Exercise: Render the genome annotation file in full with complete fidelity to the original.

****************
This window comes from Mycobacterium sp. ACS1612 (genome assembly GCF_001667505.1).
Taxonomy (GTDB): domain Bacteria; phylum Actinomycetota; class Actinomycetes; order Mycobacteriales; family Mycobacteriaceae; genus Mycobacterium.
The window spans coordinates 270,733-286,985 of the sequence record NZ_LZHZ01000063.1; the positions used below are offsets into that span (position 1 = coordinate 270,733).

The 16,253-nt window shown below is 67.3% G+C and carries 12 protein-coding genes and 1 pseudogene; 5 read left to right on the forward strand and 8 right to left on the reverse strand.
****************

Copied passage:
This window comes from Mycobacterium sp. ACS1612 (genome assembly GCF_001667505.1).
Taxonomy (GTDB): domain Bacteria; phylum Actinomycetota; class Actinomycetes; order Mycobacteriales; family Mycobacteriaceae; genus Mycobacterium.
The window spans coordinates 270,733-286,985 of the sequence record NZ_LZHZ01000063.1; the positions used below are offsets into that span (position 1 = coordinate 270,733).

The 16,253-nt window shown below is 67.3% G+C and carries 12 protein-coding genes and 1 pseudogene; 5 read left to right on the forward strand and 8 right to left on the reverse strand.